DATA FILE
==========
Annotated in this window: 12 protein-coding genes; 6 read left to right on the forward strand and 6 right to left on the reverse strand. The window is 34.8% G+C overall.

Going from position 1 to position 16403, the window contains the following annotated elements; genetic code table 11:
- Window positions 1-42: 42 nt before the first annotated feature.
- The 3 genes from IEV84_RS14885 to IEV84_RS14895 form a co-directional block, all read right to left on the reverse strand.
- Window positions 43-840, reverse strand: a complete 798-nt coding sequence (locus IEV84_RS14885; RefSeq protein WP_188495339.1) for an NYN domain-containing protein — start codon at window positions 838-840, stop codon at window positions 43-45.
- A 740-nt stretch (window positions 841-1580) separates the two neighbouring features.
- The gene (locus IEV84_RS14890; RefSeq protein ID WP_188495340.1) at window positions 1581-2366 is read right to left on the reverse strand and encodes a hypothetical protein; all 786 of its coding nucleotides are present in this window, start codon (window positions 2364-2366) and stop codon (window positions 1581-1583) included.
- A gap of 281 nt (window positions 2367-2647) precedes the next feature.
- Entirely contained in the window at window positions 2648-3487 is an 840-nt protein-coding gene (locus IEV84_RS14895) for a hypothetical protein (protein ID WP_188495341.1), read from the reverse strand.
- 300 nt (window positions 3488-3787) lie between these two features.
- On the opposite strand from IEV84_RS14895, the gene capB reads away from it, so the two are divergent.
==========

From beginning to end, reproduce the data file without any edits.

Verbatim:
Annotated in this window: 12 protein-coding genes; 6 read left to right on the forward strand and 6 right to left on the reverse strand. The window is 34.8% G+C overall.

Going from position 1 to position 16403, the window contains the following annotated elements; genetic code table 11:
- Window positions 1-42: 42 nt before the first annotated feature.
- The 3 genes from IEV84_RS14885 to IEV84_RS14895 form a co-directional block, all read right to left on the reverse strand.
- Window positions 43-840, reverse strand: a complete 798-nt coding sequence (locus IEV84_RS14885; RefSeq protein WP_188495339.1) for an NYN domain-containing protein — start codon at window positions 838-840, stop codon at window positions 43-45.
- A 740-nt stretch (window positions 841-1580) separates the two neighbouring features.
- The gene (locus IEV84_RS14890; RefSeq protein ID WP_188495340.1) at window positions 1581-2366 is read right to left on the reverse strand and encodes a hypothetical protein; all 786 of its coding nucleotides are present in this window, start codon (window positions 2364-2366) and stop codon (window positions 1581-1583) included.
- A gap of 281 nt (window positions 2367-2647) precedes the next feature.
- Entirely contained in the window at window positions 2648-3487 is an 840-nt protein-coding gene (locus IEV84_RS14895) for a hypothetical protein (protein ID WP_188495341.1), read from the reverse strand.
- 300 nt (window positions 3488-3787) lie between these two features.
- On the opposite strand from IEV84_RS14895, the gene capB reads away from it, so the two are divergent.